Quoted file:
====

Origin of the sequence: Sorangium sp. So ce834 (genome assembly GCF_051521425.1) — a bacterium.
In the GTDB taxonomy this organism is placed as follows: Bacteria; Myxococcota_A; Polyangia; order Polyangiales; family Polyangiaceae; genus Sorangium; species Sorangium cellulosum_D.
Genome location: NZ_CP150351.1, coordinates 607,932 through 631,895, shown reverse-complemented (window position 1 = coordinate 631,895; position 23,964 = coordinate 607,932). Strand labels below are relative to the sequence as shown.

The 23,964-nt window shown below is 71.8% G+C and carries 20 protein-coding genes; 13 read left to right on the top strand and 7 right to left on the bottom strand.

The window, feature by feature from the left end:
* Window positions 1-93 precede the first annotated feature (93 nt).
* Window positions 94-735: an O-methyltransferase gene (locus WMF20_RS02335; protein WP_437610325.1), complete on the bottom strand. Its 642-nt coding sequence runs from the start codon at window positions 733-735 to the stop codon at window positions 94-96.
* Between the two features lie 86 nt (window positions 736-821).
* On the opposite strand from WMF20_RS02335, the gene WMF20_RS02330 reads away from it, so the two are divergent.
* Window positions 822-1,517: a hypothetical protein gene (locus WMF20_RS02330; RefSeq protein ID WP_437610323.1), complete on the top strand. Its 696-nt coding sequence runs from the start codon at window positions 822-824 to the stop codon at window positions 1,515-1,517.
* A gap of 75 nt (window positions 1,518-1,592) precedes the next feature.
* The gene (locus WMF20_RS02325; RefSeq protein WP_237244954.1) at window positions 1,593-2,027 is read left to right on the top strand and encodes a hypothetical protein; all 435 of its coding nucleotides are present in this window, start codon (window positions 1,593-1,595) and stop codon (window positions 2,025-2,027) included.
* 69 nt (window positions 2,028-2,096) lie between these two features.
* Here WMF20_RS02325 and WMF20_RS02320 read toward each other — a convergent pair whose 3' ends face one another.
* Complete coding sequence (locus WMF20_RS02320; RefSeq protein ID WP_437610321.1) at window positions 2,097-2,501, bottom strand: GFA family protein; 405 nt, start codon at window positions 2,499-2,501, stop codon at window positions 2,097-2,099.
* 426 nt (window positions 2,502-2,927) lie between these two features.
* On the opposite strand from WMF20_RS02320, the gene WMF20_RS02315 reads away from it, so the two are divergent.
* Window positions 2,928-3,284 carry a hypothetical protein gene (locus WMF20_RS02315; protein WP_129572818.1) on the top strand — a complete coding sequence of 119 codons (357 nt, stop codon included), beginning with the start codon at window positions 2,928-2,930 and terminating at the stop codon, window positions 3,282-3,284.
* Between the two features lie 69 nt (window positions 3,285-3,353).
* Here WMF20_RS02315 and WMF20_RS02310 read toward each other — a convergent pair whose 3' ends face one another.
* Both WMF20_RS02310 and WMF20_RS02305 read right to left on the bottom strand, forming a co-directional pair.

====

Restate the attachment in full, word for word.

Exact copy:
Origin of the sequence: Sorangium sp. So ce834 (genome assembly GCF_051521425.1) — a bacterium.
In the GTDB taxonomy this organism is placed as follows: Bacteria; Myxococcota_A; Polyangia; order Polyangiales; family Polyangiaceae; genus Sorangium; species Sorangium cellulosum_D.
Genome location: NZ_CP150351.1, coordinates 607,932 through 631,895, shown reverse-complemented (window position 1 = coordinate 631,895; position 23,964 = coordinate 607,932). Strand labels below are relative to the sequence as shown.

The 23,964-nt window shown below is 71.8% G+C and carries 20 protein-coding genes; 13 read left to right on the top strand and 7 right to left on the bottom strand.

The window, feature by feature from the left end:
* Window positions 1-93 precede the first annotated feature (93 nt).
* Window positions 94-735: an O-methyltransferase gene (locus WMF20_RS02335; protein WP_437610325.1), complete on the bottom strand. Its 642-nt coding sequence runs from the start codon at window positions 733-735 to the stop codon at window positions 94-96.
* Between the two features lie 86 nt (window positions 736-821).
* On the opposite strand from WMF20_RS02335, the gene WMF20_RS02330 reads away from it, so the two are divergent.
* Window positions 822-1,517: a hypothetical protein gene (locus WMF20_RS02330; RefSeq protein ID WP_437610323.1), complete on the top strand. Its 696-nt coding sequence runs from the start codon at window positions 822-824 to the stop codon at window positions 1,515-1,517.
* A gap of 75 nt (window positions 1,518-1,592) precedes the next feature.
* The gene (locus WMF20_RS02325; RefSeq protein WP_237244954.1) at window positions 1,593-2,027 is read left to right on the top strand and encodes a hypothetical protein; all 435 of its coding nucleotides are present in this window, start codon (window positions 1,593-1,595) and stop codon (window positions 2,025-2,027) included.
* 69 nt (window positions 2,028-2,096) lie between these two features.
* Here WMF20_RS02325 and WMF20_RS02320 read toward each other — a convergent pair whose 3' ends face one another.
* Complete coding sequence (locus WMF20_RS02320; RefSeq protein ID WP_437610321.1) at window positions 2,097-2,501, bottom strand: GFA family protein; 405 nt, start codon at window positions 2,499-2,501, stop codon at window positions 2,097-2,099.
* 426 nt (window positions 2,502-2,927) lie between these two features.
* On the opposite strand from WMF20_RS02320, the gene WMF20_RS02315 reads away from it, so the two are divergent.
* Window positions 2,928-3,284 carry a hypothetical protein gene (locus WMF20_RS02315; protein WP_129572818.1) on the top strand — a complete coding sequence of 119 codons (357 nt, stop codon included), beginning with the start codon at window positions 2,928-2,930 and terminating at the stop codon, window positions 3,282-3,284.
* Between the two features lie 69 nt (window positions 3,285-3,353).
* Here WMF20_RS02315 and WMF20_RS02310 read toward each other — a convergent pair whose 3' ends face one another.
* Both WMF20_RS02310 and WMF20_RS02305 read right to left on the bottom strand, forming a co-directional pair.